Marooned with wit and a book on sandcastles!
I was honestly wondering how long it would take any of my Desert Island castaways to include a book on building sandcastles and/or boats amongst their lists. Naturally, it took an Australian to do it!
Colin Falconer is a writer of the most excellent and fast-paced historical fiction which is how I met him. And I just had to invite him to join the Castaways Club. Apart from anything else, I wondered if his response would be as sharp and witty as his blog.
The beach is yours, Colin!
Well first of all, little known fact: one in every ten people in the world live on an island. Though not a tropical one, admittedly. Possibly just England.
But if I was to choose one to get shipwrecked on, I’d go for Palmyra, a desert island paradise in the middle of the Pacific Ocean that sort of belongs to the United States, but is beyond Donald Trump’s actual jurisdiction or interest. Big plus.
Palmyra has a long, strange history that includes buried pirate treasure and a number of shipwreck. It was also used as a military base during World War Two and was the scene of a recent grizzly double-murder. Perfect! If I started getting bored after a few days – and I would – I could use it as research for a novel.
So – what ten books would I take with me?
Well, my favourite-ever novel is probably Barbara Kingsolver’s The Poisonwood Bible. One of those books I re-read it about once a year. Funny, moving, epic; a masterwork.
I’d take Wolf Hall as well. There’s no plot to it, but I love Mantel’s prose. This is what truly great writing looks like. If only there was a story.
Then I’d take a couple of books I’d like to read but would never have the time if I wasn’t stranded on a desert island; one would be The Story of the Vivian Girls, in What is Known as the Realms of the Unreal, of the Glandeco-Angelinian War Storm Caused by the Child Slave Rebellion. It was written by Henry Darger, a Chicago hospital janitor. It’s one of the most bizarre and intricate books ever written, an epic of nine million words and 15,000 pages with 300 watercolour illustrations that Henry made by juxtaposing images from magazines and newspapers and tracing over them. Some of these were over ten feet wide. Henry lived in the same single room apartment for over 40 years and never mentioned the book to anyone. His landlord discovered the manuscript after he died.
What else? There’s another book I won’t read unless my ship goes down but which intrigues me anyway; it’s called Dancing Lessons for the Advanced in Age by Bohumil Hrabal. It was written fifty years ago, a Czech novel about an old man who goes up to six women sunbathing in the middle of a city and just starts talking about his life. What’s unusual about the book is it’s only one sentence long – but that sentence runs to 128 pages, about the same length as The Great Gatsby.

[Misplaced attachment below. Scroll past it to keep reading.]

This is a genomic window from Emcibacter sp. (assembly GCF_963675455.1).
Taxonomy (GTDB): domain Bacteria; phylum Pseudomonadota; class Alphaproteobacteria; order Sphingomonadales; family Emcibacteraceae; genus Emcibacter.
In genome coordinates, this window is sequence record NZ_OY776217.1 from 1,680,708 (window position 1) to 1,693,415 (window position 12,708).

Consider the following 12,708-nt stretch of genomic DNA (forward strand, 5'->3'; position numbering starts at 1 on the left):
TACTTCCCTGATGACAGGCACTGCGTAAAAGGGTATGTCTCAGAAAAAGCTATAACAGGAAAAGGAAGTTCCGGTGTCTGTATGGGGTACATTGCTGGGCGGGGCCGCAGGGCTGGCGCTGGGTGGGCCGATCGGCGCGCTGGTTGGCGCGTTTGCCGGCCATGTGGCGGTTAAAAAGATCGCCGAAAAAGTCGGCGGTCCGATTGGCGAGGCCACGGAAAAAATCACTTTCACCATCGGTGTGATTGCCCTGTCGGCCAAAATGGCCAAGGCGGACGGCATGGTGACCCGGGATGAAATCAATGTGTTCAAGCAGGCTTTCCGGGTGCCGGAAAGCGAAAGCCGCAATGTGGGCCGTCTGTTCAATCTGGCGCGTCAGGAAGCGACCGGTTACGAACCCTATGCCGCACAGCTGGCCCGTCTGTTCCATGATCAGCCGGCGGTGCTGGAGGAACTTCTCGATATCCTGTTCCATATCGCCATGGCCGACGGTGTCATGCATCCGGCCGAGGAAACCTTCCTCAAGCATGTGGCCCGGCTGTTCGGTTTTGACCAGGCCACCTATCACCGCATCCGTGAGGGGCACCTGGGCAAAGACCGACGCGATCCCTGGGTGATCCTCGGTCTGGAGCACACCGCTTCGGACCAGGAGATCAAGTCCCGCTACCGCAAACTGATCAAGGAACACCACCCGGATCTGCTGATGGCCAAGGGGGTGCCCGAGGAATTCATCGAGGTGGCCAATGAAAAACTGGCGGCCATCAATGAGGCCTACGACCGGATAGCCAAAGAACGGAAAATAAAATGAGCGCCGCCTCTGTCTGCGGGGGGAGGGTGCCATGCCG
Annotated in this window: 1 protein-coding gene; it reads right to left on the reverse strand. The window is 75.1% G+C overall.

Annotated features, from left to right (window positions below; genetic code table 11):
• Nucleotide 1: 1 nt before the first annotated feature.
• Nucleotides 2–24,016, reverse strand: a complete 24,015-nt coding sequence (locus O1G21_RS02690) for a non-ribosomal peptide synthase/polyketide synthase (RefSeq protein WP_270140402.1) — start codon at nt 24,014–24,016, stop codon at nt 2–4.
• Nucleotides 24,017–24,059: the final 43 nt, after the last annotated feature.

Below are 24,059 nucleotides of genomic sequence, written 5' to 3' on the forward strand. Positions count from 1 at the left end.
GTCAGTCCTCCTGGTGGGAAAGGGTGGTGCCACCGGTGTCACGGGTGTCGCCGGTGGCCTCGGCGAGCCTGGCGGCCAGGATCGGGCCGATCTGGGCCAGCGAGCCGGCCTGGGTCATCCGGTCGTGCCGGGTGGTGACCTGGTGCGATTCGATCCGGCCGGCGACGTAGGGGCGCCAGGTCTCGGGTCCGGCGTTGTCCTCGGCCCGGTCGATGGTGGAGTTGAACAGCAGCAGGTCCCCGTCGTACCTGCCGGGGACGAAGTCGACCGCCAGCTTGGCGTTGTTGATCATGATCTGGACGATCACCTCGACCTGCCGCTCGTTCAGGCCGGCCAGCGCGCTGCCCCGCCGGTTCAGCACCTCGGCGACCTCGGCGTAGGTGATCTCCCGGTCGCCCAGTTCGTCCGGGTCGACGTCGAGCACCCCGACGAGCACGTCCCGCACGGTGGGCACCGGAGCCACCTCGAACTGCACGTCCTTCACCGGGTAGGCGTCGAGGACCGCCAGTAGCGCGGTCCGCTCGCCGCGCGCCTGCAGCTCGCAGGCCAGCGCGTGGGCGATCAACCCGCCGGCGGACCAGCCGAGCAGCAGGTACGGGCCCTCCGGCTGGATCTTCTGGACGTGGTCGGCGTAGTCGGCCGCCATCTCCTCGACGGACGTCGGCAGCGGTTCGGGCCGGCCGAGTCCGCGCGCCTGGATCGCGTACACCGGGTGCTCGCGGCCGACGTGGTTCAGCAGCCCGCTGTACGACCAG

I’d also take a book that I do have in my library but I haven’t got around to reading yet, by Japanese author Haruki Murakami: Hard-Boiled Wonderland and the End of the World. It’s about a particle accelerator, Lauren Bacall, Bob Dylan and librarians. It sounds like a book that started with a dare, but I’m intrigued.
I write historical fiction and crime, so I’d take the two books that inspire me; I always thought Captain Corelli’s Mandolin was one of the best pieces of romantic historical fiction that I ever read. (Although I found that omitting every other chapter in the first third of the book made it a much better read.) Try this at home and see if you agree.
The other book is Silence of the Lambs. Yes, Hannibal Lecter is a brilliant character but the book is a masterclass on structure. Another book I’ve read several times.
Being trapped on a desert island, I’d also bring along a copy of the brilliant Sandcastles Made Simple by Lucinda Wierenga; and almost last, but not least, Go Build Your Own Boat by Harold Payson.
The last book I’d take with me you won’t find on Amazon or in any bookshop. It’s called Burma 2015. It’s a photographic record of just one of the many amazing trips I’ve taken with Lisa, the amazing woman I share my life with.
She’s the reason I’d want to build the boat…
What a lovely enigmatic thing to say. Now of course, we all want to know about Lisa!
Colin, this has to be the most eclectic list yet and I find I must borrow your Sandcastles book to keep me entertained whilst I’m marooned.
If you want to find out more about Colin and his prolific backlist, please go to: colinfalconer.org.
I’ve just finished an ARC of ‘Sleeping with the Enemy’ which was an amazing read.
Next on the blog but not a Desert Islander, will be Gordon Doherty of ‘Strategos’ fame. I’ve always wanted to nab Gordon to guest and have finally managed to pin him down.
And in between, I’m sorry but you’ll have to put up with my lobby posts against salmon-farming in my beautiful coastal waters. We all have to shout loud and long.
See you soon!